The performances carry this film all the way through. This is how we believe the story, and the believability factor is through the roof thanks to the performances that are off the charts. As I alluded to before, Steven Yeun, Han Ye-Ri, and Youn Yuh-Jung all deliver at the highest of levels here. Their performances could earn them all Oscar nominations if they were meritorious, but unfortunately I don't see that happening. Steven Yeun currently has the best shot at earning an Oscar nod, as he recently received SAG and Critics Choice honors. Youn Yuh-Jung had some momentum for her performance, but that has since waned. Still though, anything could happen in the coming weeks; especially if this receives more momentum after its release. I also mentioned earlier that this film features some of the best child acting performances you'll ever see in any film ever made. This may seem like hyperbole, but it'll have to be seen to be believed. Alan S. Kim specifically for me is the standout. I am typically not impressed with child actors, but he blew me away in his portrayal of the very believable David. Noel Cho as Anne also puts in some noteworthy work here as well. All in all, there's no weak note here as far as the acting is concerned. Also need to give a shout-out to the always wonderful Will Patton as the quirky, off-kilter Paul who essentially is a religious redneck outcast. This is not meant in a sleight, it's more endearing than it sounds. The performances here are so great in fact, the whole ensemble has a serious chance at winning the grand prize at the SAG awards this year. Be on the lookout for that being a real possibility.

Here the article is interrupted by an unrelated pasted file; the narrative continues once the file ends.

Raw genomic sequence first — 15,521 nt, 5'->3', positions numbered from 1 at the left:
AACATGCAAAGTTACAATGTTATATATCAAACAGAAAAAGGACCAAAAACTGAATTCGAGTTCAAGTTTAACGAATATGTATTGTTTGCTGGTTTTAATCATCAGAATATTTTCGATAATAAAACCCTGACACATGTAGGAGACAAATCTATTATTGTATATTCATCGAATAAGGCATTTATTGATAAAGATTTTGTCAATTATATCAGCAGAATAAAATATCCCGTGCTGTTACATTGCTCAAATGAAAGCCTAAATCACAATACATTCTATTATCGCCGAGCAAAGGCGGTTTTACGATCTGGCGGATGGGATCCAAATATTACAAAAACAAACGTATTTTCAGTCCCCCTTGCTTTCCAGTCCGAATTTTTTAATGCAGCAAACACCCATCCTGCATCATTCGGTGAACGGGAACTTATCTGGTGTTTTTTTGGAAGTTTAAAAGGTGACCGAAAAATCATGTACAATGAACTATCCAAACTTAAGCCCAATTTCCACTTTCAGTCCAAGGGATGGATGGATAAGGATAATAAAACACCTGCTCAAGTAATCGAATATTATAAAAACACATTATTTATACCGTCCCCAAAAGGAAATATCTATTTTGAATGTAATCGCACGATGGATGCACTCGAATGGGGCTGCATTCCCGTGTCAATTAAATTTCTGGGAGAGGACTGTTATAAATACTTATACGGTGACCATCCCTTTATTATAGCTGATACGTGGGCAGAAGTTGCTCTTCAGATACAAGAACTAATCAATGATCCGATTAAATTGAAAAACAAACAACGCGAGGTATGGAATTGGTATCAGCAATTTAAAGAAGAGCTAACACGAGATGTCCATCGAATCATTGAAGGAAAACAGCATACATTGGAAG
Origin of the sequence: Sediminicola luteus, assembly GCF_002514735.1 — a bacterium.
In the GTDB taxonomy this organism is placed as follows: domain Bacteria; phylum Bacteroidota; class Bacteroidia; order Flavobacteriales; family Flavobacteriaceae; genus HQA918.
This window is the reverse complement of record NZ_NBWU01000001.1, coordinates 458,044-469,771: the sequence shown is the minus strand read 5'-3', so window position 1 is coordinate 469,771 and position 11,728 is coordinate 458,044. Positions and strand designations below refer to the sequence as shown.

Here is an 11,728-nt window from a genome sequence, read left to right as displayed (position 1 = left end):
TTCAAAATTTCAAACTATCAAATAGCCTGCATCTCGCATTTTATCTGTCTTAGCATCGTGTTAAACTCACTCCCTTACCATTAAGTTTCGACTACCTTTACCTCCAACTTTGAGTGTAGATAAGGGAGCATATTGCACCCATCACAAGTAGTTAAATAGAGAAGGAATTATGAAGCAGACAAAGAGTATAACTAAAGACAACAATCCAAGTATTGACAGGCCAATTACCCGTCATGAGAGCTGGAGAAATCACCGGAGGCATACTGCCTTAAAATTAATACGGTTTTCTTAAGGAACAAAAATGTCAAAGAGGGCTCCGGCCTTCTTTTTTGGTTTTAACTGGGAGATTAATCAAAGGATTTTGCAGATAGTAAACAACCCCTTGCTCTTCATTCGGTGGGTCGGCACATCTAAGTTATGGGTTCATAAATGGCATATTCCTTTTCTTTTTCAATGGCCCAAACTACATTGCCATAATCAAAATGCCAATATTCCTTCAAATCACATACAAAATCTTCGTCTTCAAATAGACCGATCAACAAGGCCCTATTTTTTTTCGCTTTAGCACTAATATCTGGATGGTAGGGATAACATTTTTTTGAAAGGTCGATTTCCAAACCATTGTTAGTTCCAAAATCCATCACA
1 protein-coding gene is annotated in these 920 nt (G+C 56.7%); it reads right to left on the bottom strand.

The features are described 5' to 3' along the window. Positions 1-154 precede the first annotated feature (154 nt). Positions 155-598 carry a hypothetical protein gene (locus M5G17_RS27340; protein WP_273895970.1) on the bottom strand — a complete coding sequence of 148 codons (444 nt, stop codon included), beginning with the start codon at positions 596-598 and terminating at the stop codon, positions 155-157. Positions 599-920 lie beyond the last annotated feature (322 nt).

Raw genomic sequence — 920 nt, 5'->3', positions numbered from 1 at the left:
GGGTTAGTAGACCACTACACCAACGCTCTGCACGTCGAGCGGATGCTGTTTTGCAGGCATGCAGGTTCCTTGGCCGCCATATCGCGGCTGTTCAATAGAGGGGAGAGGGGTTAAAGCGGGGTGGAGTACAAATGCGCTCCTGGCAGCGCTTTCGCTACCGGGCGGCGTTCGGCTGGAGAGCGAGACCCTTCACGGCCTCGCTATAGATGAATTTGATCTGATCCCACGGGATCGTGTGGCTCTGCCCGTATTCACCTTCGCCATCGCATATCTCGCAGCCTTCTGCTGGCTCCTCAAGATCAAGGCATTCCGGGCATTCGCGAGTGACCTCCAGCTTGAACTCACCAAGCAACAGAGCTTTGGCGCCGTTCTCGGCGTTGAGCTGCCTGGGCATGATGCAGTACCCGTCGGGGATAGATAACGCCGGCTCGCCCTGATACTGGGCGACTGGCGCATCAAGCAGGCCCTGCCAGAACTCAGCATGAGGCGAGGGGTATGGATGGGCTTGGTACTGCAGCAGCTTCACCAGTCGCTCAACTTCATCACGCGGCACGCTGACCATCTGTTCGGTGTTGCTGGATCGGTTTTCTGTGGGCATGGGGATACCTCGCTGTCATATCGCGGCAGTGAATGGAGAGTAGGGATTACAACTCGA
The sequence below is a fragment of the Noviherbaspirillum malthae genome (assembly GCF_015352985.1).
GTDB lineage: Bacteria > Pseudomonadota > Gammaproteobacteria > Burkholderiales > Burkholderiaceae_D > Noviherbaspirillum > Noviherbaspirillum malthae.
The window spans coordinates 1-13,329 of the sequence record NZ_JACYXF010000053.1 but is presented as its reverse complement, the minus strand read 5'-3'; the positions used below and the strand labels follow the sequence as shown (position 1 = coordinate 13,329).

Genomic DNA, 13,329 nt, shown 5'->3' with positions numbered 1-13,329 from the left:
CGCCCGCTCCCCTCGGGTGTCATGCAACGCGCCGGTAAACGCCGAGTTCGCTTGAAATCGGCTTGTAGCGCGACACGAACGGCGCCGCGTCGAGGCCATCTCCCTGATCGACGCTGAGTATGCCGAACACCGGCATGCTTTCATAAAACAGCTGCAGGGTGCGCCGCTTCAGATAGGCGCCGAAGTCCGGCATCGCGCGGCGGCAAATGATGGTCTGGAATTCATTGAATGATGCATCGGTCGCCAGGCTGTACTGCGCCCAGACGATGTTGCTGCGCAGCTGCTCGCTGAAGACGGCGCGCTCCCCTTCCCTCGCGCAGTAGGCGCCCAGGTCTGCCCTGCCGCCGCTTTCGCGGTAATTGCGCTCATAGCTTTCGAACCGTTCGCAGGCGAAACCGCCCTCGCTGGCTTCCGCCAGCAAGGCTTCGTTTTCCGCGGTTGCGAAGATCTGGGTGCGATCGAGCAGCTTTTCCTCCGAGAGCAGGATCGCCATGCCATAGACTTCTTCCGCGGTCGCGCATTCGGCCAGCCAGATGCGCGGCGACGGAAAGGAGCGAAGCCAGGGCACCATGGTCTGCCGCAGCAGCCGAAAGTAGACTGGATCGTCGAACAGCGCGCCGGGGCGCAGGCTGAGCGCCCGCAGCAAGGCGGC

Anyone who read my Nomadland review will know that I appreciate authenticity in a film above all else. Minari is no exception here. Their trials and tribulations were never in question as I always believed what they were going through, and that it was going to be more than difficult to dig themselves out. Most films create conflict out of nothing, just for the sake of drama. This film's conflict and drama comes from a genuine and organic place, which makes the tension and struggle palpable. The film doubles as a familial drama and a period piece. It's set during the 80s and this family is moving from California where they were leaving with next to nothing ready to start anew in rural Arkansas to try to make it as farmers. Jacob and Monica, the parents, are on the brink of divorce as money troubles mount and there's no end in sight. They debate staying together for the kids or ending the plight entirely, all while contemplating whether or not the move was the right decision. The problems compound on themselves as there's infighting between grandma and David, the farm isn't flourishing as planned, they struggle to work at a local farm animal distribution plant, put food on the table, and properly raise their kids simultaneously. Eventually, they turn to religion and try to blend in with the community. They're dealing with a lot of shit, and all of it is authentic as it comes. This is all thanks to the brilliantly written screenplay, the careful direction, and the mint presentation.